The town of Flagstaff is located on the northwestern boundary of the Cockpit Country, approximately a one-hour drive from Montego Bay, and is the original site of one of the earliest Maroon settlements. The Maroons were runaway slaves that banded together and subsisted independently. In Jamaica, the Maroons are famous for having fought the British military during the Maroon War from about 1730 to 1738. The cockpit karst landscape of Cockpit Country provided natural fortresses from guerilla strikes and foraging expeditions were conducted. The Maroons were such a formidable force that the British sought a Peace Treaty with the Maroons, a document signed in 1738 at Petty River Bottom, near Flagstaff.
The community is home to The Flagstaff Heritage Tour & Trails. Flagstaff heritage tours are operated by an outfit called Cockpit Country Experience, which was developed by the Local Forest Management Committee (LFMC). The Cockpit Country’s LFMC is a co-management institution developed in partnership between the Jamaican Foresty Department and local residents. It is commited to the conservation of the forest’s resources and the development of heritage and cultural tourism offerings that create sustainable livelihoods and industries for the local community. Together, Cockpit Country LFMC members and residents strive to create both an enlightening experience for visitors as well as offer training in resource management, tourism and marketing, and economic development to the local community.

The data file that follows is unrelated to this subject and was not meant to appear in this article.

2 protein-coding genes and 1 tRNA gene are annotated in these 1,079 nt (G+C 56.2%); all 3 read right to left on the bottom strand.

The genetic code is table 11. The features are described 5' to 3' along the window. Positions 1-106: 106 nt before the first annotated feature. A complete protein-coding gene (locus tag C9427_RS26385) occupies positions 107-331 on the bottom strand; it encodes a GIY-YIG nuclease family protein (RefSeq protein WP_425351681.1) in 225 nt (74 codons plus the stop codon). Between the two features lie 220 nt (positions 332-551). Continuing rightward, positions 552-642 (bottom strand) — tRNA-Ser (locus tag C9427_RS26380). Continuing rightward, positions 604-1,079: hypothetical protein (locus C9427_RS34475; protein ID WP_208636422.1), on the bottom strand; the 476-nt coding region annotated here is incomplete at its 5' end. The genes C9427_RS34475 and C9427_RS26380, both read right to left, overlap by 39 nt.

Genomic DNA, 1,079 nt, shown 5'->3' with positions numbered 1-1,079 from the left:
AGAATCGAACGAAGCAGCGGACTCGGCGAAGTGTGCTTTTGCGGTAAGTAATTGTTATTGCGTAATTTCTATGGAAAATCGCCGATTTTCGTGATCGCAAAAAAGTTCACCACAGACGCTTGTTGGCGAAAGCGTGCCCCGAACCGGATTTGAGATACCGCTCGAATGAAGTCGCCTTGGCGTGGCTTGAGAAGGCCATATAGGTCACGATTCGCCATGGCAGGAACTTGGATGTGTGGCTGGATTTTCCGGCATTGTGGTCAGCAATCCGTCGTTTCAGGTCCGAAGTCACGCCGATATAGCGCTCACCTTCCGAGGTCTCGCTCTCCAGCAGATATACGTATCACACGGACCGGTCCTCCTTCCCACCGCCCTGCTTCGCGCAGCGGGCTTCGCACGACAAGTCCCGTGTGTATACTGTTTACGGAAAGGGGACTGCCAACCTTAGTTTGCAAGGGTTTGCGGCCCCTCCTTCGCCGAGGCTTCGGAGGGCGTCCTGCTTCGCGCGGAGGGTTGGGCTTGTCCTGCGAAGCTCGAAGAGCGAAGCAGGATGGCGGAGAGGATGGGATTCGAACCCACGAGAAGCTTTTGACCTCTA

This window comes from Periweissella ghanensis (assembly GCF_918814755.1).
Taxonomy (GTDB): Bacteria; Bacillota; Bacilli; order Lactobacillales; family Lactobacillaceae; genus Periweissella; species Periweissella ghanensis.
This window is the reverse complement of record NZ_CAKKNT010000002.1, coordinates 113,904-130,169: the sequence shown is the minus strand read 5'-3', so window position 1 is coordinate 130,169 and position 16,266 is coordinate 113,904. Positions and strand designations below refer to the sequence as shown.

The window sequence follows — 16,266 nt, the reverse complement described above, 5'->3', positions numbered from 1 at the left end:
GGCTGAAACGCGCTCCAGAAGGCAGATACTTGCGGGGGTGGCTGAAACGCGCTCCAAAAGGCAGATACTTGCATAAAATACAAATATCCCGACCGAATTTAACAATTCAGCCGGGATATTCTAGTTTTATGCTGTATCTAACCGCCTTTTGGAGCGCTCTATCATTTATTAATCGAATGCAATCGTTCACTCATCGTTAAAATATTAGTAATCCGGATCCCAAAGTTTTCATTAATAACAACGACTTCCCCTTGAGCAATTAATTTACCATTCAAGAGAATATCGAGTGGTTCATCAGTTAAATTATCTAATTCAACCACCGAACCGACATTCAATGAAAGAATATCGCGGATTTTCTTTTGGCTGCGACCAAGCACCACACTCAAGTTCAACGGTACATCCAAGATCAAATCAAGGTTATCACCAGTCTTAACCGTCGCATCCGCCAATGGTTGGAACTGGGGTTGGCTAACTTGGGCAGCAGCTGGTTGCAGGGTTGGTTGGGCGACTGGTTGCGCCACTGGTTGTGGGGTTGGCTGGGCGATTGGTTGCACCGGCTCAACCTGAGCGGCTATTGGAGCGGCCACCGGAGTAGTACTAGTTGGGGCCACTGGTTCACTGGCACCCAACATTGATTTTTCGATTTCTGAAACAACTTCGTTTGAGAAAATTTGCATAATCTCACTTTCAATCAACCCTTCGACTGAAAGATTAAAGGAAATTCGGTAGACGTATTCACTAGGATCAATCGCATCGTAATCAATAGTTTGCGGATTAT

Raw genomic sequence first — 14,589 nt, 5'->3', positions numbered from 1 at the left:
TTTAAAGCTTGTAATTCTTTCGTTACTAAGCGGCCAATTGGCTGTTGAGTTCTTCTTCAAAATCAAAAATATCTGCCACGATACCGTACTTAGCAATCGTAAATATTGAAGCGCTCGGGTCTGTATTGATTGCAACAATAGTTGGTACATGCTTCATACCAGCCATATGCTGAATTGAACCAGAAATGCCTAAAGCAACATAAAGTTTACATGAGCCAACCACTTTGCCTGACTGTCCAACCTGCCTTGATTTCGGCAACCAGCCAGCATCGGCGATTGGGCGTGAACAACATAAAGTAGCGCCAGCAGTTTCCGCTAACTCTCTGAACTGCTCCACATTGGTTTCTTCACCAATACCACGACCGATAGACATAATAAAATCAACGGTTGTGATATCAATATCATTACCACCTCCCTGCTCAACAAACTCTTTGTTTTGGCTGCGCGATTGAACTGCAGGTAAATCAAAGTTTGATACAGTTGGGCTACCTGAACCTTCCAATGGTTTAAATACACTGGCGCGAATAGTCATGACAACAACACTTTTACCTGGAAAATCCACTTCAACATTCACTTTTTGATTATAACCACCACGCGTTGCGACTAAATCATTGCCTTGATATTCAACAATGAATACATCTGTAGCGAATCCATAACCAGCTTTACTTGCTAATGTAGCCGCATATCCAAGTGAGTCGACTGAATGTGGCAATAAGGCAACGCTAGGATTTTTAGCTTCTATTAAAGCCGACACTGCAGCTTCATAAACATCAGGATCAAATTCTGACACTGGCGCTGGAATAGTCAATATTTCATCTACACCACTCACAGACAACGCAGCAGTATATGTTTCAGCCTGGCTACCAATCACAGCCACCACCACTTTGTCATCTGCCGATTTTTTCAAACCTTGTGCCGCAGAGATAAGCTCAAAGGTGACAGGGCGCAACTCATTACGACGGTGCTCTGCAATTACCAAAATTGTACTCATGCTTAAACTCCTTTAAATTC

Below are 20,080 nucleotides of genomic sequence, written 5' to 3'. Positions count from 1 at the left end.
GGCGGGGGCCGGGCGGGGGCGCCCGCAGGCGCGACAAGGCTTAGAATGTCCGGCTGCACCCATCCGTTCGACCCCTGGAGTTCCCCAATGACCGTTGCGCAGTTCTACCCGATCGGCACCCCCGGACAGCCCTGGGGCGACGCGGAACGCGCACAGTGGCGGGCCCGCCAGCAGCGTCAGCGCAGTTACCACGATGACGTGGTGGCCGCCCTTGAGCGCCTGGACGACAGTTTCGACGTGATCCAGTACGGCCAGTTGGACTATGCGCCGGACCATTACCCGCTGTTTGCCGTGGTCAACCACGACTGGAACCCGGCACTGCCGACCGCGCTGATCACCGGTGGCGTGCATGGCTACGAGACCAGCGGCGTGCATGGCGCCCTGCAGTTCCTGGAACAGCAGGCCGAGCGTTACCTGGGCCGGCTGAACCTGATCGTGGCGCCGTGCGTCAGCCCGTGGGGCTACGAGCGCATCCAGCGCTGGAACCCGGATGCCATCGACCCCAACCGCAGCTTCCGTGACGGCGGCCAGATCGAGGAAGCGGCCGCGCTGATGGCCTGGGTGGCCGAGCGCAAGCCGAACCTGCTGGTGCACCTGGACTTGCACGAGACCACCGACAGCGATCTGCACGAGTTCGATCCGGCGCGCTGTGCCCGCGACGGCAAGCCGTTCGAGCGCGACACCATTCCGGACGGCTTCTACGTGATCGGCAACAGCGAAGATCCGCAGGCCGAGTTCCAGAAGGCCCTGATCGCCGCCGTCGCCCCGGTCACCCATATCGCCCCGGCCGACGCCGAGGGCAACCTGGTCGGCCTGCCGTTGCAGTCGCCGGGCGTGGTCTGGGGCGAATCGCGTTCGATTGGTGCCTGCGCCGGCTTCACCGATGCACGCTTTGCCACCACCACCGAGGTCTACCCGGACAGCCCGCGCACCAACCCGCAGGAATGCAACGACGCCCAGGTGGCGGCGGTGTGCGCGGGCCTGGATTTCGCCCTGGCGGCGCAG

The history of Flagstaff is brought to life through viewings of Maroon and British burial sites; the place where the Peace Treaty between the Maroons and the British was originally signed; the former British parade and training grounds and barracks; the site of the old Hospital; and Petty River Bottom, where the Maroon’s campaign for freedom was memorialized.
Among the tours offered are the Dragoon Hole Trail, the Maroon Trail and the Cemetery Trail. Herbal gardens, healing mineral springs, exquisite flora and fauna, and historic landmarks are among the habitats visitors will experience, all of which are enhanced by the defining character of the area, its people.
At the community’s center is a lovely visitor center that offers shade and a place to rest in between hikes. On the lower level are bathrooms and a gift shop with locally made items. Lunch can be arranged at a nearby restaurant, although options tend to be limited.